The Asian Development Bank (ADB) has approved over $100 million in financing to help Vietnam install eight modernized irrigation systems in five drought-affected provinces, the bank announced on its website on Tuesday.
ADB’s assistance is composed of a $100 million concessional loan and a $300,000 grant from the Climate Change Fund, established in May 2008 to facilitate greater investments in the bank’s developing member countries to effectively tackle climate change.
The support for the upgraded irrigation systems, which will supply water on-demand through pressurized pipe systems, also covers policy measures to help improve irrigation management services, including the operations and maintenance of irrigation infrastructure, in the south-central provinces of Binh Thuan, Khanh Hoa, and Ninh Thuan, and the Central Highlands provinces of Dak Lak and Dak Nong.
The new irrigation systems are expected to improve agricultural productivity, especially among farmers growing high-value crops such as coffee, peppers, grapes, dragon fruits, and mangoes.
It will also support the development of improved groundwater and water productivity assessments, as well as micro-irrigation systems based on the type of crops and farmer demand.
“Modernized irrigation systems maximizing the potential of Vietnam’s agricultural sector are crucial to the country’s goal of pursuing inclusive and sustainable growth,” said Sanath Ranawana, ADB’s senior natural resources economist.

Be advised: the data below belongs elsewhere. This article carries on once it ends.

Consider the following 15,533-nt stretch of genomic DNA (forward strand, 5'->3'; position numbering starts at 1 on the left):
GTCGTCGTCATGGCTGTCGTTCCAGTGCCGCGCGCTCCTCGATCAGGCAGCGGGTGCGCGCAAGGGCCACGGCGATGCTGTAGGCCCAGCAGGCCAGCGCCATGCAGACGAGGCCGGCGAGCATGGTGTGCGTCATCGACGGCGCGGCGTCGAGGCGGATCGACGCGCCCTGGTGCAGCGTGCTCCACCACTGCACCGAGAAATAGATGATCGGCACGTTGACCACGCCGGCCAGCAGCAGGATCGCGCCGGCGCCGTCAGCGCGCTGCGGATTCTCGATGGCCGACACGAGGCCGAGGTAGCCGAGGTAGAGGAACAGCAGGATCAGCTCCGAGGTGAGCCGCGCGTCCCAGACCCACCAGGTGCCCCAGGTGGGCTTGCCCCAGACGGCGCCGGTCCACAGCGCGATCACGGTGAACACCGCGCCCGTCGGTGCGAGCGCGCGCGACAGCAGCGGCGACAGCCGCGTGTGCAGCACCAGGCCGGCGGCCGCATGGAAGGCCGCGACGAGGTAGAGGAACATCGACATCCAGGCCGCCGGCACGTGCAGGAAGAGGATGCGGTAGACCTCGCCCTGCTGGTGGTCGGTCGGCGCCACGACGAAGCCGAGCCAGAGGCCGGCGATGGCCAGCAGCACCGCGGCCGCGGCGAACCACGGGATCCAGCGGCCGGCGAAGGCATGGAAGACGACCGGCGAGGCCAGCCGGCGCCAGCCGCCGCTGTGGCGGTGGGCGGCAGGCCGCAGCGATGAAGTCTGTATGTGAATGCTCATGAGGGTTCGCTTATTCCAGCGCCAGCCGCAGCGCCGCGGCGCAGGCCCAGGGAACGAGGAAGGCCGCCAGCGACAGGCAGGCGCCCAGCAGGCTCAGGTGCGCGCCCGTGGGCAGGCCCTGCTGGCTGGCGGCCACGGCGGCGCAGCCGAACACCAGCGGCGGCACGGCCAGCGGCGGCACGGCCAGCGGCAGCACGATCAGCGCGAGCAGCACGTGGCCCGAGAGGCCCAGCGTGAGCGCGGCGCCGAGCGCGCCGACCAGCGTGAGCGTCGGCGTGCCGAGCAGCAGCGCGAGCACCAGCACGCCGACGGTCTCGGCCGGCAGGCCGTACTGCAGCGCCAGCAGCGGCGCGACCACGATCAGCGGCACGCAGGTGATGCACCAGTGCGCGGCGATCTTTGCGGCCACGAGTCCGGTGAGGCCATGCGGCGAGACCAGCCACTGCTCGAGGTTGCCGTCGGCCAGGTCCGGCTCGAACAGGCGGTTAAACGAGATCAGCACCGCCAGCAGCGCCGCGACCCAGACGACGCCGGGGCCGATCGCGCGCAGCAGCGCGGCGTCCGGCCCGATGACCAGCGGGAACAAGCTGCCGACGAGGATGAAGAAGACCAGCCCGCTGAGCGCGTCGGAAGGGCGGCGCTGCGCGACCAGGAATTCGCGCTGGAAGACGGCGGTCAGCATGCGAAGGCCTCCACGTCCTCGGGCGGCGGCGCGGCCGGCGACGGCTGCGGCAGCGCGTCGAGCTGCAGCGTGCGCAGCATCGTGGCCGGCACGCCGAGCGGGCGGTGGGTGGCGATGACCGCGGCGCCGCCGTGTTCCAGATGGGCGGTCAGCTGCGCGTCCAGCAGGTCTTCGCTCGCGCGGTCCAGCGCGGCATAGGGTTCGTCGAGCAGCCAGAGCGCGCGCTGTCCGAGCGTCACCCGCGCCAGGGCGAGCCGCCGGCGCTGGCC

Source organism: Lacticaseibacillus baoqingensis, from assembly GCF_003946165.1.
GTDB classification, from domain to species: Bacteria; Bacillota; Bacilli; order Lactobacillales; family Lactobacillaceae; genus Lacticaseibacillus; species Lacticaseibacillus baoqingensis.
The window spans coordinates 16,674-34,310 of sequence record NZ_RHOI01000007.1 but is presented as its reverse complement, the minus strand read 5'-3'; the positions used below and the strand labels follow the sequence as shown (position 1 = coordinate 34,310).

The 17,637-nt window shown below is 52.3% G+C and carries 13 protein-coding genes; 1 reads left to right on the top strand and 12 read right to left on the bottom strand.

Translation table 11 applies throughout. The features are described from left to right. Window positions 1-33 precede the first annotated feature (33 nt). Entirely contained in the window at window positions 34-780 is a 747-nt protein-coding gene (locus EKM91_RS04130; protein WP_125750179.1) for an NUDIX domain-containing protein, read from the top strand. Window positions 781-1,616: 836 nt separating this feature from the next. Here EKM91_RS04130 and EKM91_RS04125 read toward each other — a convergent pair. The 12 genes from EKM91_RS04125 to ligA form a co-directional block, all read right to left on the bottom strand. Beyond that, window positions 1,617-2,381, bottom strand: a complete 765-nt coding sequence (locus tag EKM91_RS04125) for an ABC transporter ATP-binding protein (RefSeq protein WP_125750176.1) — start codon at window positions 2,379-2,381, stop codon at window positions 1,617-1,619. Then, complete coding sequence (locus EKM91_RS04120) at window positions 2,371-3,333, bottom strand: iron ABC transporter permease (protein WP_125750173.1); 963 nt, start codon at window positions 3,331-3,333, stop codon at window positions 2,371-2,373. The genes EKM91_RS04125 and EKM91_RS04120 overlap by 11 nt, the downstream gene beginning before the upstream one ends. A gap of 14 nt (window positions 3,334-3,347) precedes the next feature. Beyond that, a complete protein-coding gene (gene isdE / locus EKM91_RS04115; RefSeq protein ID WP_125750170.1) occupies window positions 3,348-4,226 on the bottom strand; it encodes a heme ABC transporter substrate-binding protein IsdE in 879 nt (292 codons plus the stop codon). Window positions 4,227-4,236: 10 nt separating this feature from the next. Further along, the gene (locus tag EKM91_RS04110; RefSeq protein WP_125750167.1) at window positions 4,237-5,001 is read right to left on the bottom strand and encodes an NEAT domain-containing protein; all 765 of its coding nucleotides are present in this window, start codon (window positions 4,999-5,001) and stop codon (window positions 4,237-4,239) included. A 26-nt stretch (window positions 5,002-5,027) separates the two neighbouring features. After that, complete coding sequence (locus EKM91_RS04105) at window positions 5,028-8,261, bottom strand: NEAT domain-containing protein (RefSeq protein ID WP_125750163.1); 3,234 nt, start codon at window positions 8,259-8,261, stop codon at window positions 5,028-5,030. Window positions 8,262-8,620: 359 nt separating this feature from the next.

“The project’s focus on climate resilience, particularly by providing water on-demand to farmers, will help smallholder farmers increase crop yield and boost their incomes.”
Agriculture plays a significant part in Vietnam’s economy, contributing 18.3 percent of the country’s gross domestic product and 44 percent of the labor force in the 2008-2016 period, according to ADB.
More than half of Vietnam’s irrigation systems remain undercapacity due to outdated infrastructure despite having one of the best irrigation coverage rates in Southeast Asia, which covers about 50 percent of the country’s arable land area.
This affects the productivity of farmers in drought-affected provinces in Vietnam, especially given the effects of climate change.
In addition to the new irrigation systems, ADB will also administer another $750,000 grant from the Netherlands Trust Fund under the Water Financing Partnership Facility, which was established in November 2006 to improve access to water resources among people living in the project area.
The grant will support the development of water resource assessments and a water allocation framework, water productivity assessments, and a crop water monitoring platform.
ADB stated that it is committed to achieving a prosperous, inclusive, resilient, and sustainable Asia and the Pacific, while sustaining its efforts to eradicate extreme poverty.
Established in 1966, it is owned by 67 members, 48 of which are in the Asian region. In 2017, ADB operations totaled $32.2 billion, including $11.9 billion in co-financing.